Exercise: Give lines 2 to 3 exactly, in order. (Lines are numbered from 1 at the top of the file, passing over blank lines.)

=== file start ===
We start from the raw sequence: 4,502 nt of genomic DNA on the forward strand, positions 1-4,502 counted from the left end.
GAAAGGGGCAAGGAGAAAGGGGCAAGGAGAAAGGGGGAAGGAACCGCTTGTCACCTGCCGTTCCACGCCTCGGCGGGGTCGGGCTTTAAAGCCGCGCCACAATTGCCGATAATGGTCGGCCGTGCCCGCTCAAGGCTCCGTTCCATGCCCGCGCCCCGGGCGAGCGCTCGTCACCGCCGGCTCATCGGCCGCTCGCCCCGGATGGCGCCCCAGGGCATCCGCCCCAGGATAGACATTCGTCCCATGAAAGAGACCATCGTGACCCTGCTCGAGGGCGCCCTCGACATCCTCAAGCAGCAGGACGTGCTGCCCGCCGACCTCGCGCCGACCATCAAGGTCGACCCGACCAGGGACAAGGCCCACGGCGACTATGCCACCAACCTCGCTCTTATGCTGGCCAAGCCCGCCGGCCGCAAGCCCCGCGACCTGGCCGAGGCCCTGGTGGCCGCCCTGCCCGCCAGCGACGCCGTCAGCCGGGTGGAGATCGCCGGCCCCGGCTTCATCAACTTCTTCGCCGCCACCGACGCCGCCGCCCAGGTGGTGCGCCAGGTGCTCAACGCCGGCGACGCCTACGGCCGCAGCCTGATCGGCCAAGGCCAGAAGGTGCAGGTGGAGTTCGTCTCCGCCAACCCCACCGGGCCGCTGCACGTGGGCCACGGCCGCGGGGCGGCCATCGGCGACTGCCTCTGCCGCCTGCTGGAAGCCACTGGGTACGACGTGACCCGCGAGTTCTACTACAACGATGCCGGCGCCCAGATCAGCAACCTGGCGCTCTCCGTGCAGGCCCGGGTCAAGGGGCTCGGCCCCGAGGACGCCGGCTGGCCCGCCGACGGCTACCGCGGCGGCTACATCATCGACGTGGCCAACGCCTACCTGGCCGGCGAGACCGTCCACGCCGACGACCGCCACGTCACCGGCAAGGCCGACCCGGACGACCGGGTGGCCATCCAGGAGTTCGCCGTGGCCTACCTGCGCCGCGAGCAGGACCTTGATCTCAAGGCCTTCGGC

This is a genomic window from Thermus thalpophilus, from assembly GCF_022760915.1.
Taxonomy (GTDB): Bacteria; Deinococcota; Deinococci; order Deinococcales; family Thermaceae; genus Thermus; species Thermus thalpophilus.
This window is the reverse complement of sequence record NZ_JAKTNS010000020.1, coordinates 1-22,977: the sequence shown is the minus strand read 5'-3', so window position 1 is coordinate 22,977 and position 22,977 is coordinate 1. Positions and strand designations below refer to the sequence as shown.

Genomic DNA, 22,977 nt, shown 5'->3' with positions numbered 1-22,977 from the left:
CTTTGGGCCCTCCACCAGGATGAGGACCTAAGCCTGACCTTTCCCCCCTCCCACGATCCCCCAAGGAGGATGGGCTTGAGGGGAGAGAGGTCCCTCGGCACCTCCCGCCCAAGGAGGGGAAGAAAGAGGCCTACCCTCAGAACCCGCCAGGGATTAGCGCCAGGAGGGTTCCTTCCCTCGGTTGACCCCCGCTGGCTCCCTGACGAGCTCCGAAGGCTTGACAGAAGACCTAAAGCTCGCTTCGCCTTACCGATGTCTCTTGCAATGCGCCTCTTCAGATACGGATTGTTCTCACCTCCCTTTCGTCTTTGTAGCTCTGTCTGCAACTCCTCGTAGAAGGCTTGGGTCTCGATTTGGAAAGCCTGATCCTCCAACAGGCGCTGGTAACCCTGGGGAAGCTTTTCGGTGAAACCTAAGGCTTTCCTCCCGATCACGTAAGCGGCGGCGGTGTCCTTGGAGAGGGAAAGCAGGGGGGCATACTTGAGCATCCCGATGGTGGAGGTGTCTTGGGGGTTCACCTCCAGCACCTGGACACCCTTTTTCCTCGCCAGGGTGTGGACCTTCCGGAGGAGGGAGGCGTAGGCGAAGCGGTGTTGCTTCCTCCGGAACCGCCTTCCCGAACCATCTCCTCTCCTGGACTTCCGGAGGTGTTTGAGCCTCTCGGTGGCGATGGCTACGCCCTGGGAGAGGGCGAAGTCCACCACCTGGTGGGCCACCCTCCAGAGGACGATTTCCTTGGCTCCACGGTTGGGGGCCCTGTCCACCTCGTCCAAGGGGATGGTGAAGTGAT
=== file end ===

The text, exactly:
GAAAGGGGCAAGGAGAAAGGGGCAAGGAGAAAGGGGGAAGGAACCGCTTGTCACCTGCCGTTCCACGCCTCGGCGGGGTCGGGCTTTAAAGCCGCGCCACAATTGCCGATAATGGTCGGCCGTGCCCGCTCAAGGCTCCGTTCCATGCCCGCGCCCCGGGCGAGCGCTCGTCACCGCCGGCTCATCGGCCGCTCGCCCCGGATGGCGCCCCAGGGCATCCGCCCCAGGATAGACATTCGTCCCATGAAAGAGACCATCGTGACCCTGCTCGAGGGCGCCCTCGACATCCTCAAGCAGCAGGACGTGCTGCCCGCCGACCTCGCGCCGACCATCAAGGTCGACCCGACCAGGGACAAGGCCCACGGCGACTATGCCACCAACCTCGCTCTTATGCTGGCCAAGCCCGCCGGCCGCAAGCCCCGCGACCTGGCCGAGGCCCTGGTGGCCGCCCTGCCCGCCAGCGACGCCGTCAGCCGGGTGGAGATCGCCGGCCCCGGCTTCATCAACTTCTTCGCCGCCACCGACGCCGCCGCCCAGGTGGTGCGCCAGGTGCTCAACGCCGGCGACGCCTACGGCCGCAGCCTGATCGGCCAAGGCCAGAAGGTGCAGGTGGAGTTCGTCTCCGCCAACCCCACCGGGCCGCTGCACGTGGGCCACGGCCGCGGGGCGGCCATCGGCGACTGCCTCTGCCGCCTGCTGGAAGCCACTGGGTACGACGTGACCCGCGAGTTCTACTACAACGATGCCGGCGCCCAGATCAGCAACCTGGCGCTCTCCGTGCAGGCCCGGGTCAAGGGGCTCGGCCCCGAGGACGCCGGCTGGCCCGCCGACGGCTACCGCGGCGGCTACATCATCGACGTGGCCAACGCCTACCTGGCCGGCGAGACCGTCCACGCCGACGACCGCCACGTCACCGGCAAGGCCGACCCGGACGACCGGGTGGCCATCCAGGAGTTCGCCGTGGCCTACCTGCGCCGCGAGCAGGACCTTGATCTCAAGGCCTTCGGC

This is a genomic window from Thermus thalpophilus, from assembly GCF_022760915.1.